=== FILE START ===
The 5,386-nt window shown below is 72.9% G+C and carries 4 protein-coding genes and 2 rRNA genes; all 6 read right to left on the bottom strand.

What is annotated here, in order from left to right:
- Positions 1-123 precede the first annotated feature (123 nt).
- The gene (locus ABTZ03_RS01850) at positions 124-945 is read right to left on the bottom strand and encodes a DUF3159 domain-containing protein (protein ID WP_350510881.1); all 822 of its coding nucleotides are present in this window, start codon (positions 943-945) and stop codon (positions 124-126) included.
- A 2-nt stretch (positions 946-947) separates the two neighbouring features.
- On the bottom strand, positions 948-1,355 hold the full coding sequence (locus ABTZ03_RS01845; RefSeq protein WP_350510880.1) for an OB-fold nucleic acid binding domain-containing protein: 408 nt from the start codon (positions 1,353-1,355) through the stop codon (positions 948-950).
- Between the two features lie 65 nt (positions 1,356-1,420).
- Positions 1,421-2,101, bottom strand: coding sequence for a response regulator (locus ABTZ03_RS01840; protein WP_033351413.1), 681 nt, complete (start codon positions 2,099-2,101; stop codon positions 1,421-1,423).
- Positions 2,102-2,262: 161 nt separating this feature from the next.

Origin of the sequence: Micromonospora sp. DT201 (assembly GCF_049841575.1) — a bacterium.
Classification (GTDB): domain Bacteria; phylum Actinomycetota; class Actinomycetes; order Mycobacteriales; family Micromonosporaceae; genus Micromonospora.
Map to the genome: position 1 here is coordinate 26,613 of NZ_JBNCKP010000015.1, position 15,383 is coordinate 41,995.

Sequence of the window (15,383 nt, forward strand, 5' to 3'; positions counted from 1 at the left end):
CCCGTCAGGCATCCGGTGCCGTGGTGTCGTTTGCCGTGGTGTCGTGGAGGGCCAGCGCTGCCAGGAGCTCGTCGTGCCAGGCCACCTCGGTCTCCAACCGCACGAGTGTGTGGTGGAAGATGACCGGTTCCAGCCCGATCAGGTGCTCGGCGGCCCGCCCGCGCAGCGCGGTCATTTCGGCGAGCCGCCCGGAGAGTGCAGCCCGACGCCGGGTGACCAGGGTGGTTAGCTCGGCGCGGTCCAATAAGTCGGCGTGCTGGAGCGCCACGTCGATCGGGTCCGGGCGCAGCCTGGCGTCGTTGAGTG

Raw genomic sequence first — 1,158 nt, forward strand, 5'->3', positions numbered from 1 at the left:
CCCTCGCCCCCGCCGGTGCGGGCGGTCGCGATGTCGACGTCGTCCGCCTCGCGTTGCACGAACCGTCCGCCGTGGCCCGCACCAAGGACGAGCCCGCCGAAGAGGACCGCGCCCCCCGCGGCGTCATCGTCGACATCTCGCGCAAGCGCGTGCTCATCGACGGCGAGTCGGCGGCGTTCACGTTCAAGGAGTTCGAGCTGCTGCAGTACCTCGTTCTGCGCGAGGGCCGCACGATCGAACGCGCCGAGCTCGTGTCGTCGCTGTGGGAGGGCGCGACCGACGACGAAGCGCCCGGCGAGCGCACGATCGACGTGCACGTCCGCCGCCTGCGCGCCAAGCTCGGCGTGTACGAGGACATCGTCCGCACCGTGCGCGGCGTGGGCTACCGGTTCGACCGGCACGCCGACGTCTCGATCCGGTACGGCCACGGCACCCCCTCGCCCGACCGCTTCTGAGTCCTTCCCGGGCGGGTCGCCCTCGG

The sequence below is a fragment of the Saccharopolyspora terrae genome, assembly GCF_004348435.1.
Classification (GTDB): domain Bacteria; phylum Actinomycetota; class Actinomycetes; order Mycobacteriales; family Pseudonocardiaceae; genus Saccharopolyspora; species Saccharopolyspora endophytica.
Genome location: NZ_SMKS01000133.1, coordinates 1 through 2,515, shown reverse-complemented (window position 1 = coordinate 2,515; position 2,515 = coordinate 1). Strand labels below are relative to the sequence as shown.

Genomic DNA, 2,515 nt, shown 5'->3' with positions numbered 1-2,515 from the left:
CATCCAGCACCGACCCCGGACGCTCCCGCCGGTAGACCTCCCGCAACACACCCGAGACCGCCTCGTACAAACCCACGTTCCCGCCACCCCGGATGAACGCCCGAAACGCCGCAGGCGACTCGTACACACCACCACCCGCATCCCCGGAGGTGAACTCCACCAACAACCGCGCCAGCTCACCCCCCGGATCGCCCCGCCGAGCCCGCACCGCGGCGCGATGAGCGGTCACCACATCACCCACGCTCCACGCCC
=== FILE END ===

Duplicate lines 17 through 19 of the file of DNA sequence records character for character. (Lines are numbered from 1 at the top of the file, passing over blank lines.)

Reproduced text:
The sequence below is a fragment of the Saccharopolyspora terrae genome, assembly GCF_004348435.1.
Classification (GTDB): domain Bacteria; phylum Actinomycetota; class Actinomycetes; order Mycobacteriales; family Pseudonocardiaceae; genus Saccharopolyspora; species Saccharopolyspora endophytica.
Genome location: NZ_SMKS01000133.1, coordinates 1 through 2,515, shown reverse-complemented (window position 1 = coordinate 2,515; position 2,515 = coordinate 1). Strand labels below are relative to the sequence as shown.